GCV Conservation Chair Karen Jones presents the Dugdale Award to Peg Babyak
(The Garden Club of the Middle Peninsula), Dori Chappell, Delegate Albert Pollard and Tyla Matteson.      

The Mattaponi River Runs Free
By Marilyn South
The Garden Club of the Middle Peninsula
A highlight of the 2011 Conservation Forum was the announcement of the recipient of the Elizabeth Cabell Dugdale Award, the Alliance to Save the Mattaponi. Delegate Albert C. Pollard, one of the founding members of this grassroots group of citizens, political representatives and non-profit organizations, accepted the award on behalf of the group which also included such noteworthy organizations as the Chesapeake Bay Foundation and the Southern Environmental Center. Thirteen years after its inception, the alliance was successful and the building of the reservoir was stopped. 1,526 acres of a diverse upland/wetland ecosystem, a great blue heron rookery, two federally listed endangered plant species (the sensitive joint vetch and the small whorled pogonia), and a fledgling shad fishery were saved. In addition, Native Americans in the region were saved from the loss of numerous archeological sites, and the river’s basic ecology, such as the water’s salinity, was protected. The Garden Club of the Middle Peninsula recognized the alliance’s invaluable contribution to preserving the river and its environs and nominated it for this important award.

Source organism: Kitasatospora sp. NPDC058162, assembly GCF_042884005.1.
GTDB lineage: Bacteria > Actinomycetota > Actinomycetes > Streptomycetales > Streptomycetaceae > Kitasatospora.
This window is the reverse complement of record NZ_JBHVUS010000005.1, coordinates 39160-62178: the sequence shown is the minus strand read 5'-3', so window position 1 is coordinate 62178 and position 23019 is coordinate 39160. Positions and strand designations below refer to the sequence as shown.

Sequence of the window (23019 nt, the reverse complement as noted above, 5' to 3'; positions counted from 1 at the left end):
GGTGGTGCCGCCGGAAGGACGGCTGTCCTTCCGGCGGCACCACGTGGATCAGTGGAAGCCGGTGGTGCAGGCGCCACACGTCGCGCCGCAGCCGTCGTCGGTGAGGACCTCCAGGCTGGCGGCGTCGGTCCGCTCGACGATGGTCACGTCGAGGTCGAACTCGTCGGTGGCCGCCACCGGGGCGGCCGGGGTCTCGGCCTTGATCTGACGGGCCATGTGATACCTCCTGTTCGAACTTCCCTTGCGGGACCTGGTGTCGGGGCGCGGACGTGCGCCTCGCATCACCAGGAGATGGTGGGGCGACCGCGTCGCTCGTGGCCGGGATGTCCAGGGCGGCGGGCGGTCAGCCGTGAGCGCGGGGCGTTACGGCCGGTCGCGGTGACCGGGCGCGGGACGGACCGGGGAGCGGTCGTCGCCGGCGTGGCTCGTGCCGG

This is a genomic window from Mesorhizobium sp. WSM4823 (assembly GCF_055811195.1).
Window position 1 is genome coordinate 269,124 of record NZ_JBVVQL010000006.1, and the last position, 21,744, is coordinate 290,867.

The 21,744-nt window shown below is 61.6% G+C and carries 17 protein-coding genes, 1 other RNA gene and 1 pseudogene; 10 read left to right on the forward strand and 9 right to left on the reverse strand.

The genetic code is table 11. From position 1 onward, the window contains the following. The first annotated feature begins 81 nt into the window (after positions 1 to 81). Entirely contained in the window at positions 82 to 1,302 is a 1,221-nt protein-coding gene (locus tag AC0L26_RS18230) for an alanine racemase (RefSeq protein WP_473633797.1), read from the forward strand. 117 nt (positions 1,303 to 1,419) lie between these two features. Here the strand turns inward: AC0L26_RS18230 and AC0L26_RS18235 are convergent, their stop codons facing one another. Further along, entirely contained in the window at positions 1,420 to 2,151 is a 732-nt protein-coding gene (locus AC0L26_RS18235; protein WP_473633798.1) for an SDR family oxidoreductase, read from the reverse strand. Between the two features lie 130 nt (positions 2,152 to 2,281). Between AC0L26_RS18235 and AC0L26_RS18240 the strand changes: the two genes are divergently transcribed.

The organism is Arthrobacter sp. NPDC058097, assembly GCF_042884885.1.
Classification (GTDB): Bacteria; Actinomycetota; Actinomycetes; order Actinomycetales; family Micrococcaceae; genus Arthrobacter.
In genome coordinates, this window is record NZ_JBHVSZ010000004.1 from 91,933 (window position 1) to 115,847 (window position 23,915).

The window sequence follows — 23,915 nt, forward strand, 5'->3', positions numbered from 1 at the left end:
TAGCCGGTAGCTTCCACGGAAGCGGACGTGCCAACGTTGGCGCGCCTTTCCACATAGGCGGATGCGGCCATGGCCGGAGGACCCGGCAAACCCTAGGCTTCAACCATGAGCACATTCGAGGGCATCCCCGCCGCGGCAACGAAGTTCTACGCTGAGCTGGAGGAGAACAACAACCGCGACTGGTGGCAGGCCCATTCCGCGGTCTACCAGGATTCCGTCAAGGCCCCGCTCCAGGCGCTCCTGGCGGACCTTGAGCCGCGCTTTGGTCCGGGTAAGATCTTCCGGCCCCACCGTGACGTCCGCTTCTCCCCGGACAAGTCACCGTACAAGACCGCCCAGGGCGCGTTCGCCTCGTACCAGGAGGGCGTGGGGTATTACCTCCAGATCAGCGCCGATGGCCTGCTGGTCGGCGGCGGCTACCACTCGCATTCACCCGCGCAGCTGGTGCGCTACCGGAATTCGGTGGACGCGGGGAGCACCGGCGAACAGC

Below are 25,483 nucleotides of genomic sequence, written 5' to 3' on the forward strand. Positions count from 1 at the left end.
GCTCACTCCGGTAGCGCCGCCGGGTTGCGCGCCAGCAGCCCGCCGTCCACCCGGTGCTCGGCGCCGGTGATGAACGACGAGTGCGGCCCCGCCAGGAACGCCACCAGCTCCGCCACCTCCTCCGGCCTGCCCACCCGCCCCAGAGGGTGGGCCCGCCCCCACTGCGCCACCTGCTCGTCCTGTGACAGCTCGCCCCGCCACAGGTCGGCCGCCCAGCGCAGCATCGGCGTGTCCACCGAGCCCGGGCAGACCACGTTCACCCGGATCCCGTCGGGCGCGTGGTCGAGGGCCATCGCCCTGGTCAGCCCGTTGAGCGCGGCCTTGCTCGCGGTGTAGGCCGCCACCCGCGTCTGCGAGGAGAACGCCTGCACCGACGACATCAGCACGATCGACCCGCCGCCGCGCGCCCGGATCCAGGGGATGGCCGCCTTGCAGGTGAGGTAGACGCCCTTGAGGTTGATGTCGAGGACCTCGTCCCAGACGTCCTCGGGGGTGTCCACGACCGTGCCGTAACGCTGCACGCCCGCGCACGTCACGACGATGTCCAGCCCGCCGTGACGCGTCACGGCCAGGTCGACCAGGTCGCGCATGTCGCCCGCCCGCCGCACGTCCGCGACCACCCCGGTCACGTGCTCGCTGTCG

Alliance members proved that hard work and grassroots support do make a difference. People signed petitions, wrote letters to officials, attended hearings, marched in parades, bought T-shirts, displayed bumper stickers and yard signs. The alliance members learned to get the facts straight, tap knowledgeable resources and speak up. The Mattaponi River runs free today because of the many hundreds of involved alliance members, Delegate Pollard, and concerned citizens who chose to make a difference.

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